A week in the SS: A 2014 Chevrolet Camaro SS joins us

Sections: Chassis, Powertrain

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Red SS badging on our 2014 Chevrolet Camaro SS would be outlawed in Germany, but here in America, they stand for “SuperSport,” and the car makes good on those words. (Lyndon Johnson photo)

A friend of mine in Germany remarked to me one day how a car with “SS” emblazoned on it would not be legal there due to the association most Germans –or more accurately, German laws — still make with the Schutzstaffelthe authoritative “protective force” that during World War II committed a majority of the more heinous crimes of Hitler’s regime.

The 2014 Chevrolet Camaro SS shares nothing with those jackbooted thugs — except it is mighty authoritative, especially when you give a hearty shove to the skinny pedal with your right foot.

The powerhouse

The 2014 Chevrolet Camaro SS features GM’s strong-willed aluminum 6.2-liter pushrod V8 under its hood, with a GM-claimed 426 horsepower and 420 ft-lbs of torque providing plenty of motivation for the coupe that weighs in just shy of 4,000 lbs.

The power delivery through the GM HydraMatic six-speed automatic transmission with steering wheel-mounted paddle shifters was much different than I expected. The Camaro would pin you back in your seat if you floored it from a dead stop — traction control did a great job limiting wheelspin off the line — but it wasn’t a head-snapping kind of acceleration. Instead of scuttling up to redline and banging out an upshift, the engine’s wide powerband makes the acceleration feel strangely calm, yet at the same time relentless.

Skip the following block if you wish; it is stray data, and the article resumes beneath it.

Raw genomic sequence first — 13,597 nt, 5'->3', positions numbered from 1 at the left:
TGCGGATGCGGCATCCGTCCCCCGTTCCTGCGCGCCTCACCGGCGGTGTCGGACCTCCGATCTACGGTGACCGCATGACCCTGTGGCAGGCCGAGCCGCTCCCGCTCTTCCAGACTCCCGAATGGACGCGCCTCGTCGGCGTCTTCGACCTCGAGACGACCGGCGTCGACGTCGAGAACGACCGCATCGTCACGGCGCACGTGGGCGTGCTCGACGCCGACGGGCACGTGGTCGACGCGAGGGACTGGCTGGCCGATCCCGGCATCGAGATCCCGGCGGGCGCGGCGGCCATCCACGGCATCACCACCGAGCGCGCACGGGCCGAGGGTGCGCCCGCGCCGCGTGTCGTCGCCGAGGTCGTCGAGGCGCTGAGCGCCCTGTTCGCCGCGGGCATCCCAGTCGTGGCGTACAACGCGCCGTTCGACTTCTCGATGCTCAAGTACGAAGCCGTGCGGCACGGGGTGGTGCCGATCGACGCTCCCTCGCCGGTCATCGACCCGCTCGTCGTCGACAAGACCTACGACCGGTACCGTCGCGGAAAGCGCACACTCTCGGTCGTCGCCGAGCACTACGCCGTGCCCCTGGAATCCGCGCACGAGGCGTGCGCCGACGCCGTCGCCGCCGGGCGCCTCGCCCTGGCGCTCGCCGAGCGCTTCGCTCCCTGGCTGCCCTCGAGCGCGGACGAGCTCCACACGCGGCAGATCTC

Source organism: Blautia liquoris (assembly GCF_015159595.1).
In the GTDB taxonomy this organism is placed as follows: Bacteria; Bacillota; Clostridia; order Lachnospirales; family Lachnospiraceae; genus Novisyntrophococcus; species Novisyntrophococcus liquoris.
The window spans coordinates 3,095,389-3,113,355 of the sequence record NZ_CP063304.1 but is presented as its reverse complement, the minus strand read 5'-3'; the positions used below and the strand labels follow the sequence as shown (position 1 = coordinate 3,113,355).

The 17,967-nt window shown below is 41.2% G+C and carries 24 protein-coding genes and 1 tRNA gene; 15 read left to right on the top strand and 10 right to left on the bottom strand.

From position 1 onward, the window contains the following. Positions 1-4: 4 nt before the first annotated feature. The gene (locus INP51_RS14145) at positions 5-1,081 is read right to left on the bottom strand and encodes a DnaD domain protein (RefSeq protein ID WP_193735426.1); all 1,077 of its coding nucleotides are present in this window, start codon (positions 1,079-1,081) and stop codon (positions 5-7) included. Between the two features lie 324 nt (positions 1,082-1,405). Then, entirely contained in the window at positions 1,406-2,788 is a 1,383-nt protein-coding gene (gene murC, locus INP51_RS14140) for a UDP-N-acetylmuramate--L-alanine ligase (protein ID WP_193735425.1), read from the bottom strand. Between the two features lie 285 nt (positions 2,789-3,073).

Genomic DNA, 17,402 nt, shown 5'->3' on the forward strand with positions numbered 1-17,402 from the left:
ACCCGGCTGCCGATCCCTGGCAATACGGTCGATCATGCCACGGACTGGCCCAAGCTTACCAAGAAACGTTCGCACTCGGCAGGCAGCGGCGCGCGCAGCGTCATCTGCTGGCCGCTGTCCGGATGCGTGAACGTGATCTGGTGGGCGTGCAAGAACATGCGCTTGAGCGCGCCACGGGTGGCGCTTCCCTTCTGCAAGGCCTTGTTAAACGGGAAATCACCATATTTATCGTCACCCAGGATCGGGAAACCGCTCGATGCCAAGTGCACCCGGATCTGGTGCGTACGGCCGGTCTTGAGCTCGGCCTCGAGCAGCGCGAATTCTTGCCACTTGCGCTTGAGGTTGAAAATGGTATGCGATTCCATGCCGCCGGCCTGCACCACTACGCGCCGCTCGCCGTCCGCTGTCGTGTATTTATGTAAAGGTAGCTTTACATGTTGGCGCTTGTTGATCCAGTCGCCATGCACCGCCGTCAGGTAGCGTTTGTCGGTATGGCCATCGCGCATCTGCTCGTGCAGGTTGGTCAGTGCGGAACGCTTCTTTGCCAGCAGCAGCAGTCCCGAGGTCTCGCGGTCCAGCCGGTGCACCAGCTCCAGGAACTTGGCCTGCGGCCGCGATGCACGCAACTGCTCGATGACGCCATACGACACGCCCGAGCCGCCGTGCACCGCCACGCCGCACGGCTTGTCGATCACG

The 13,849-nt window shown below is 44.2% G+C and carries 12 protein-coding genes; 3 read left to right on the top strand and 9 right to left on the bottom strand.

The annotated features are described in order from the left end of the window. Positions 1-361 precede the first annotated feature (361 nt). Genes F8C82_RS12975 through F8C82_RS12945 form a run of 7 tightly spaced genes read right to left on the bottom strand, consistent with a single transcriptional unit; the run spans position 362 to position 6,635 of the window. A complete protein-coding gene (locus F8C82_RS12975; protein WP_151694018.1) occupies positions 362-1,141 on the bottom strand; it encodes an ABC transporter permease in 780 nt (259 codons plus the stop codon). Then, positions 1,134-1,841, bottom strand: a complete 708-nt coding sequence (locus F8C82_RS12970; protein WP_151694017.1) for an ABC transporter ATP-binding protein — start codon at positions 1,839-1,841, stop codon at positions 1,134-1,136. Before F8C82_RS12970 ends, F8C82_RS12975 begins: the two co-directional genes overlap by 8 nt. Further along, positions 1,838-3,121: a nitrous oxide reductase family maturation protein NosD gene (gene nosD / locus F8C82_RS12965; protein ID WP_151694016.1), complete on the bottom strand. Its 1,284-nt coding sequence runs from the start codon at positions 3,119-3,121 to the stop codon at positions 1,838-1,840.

The ability to obtain extralegal speeds before you know it while driving the 2014 Chevrolet Camaro SS is similar to the Porsche Cayman S I tested a couple of weeks earlier, except in the Cayman, the sensation of speed was more present. Perhaps that has a bit to do with the Cayman’s engine being right behind your ears and the fact that our tester was equipped with a manual transmission. Regardless, the Camaro SS, like the Cayman S, never feels like it’s about to run out of steam on the highway. Only the Camaro SS runs like a freight train at high speeds rather than a high-revving European sportscar. Because ‘Merica!

Tall trans tech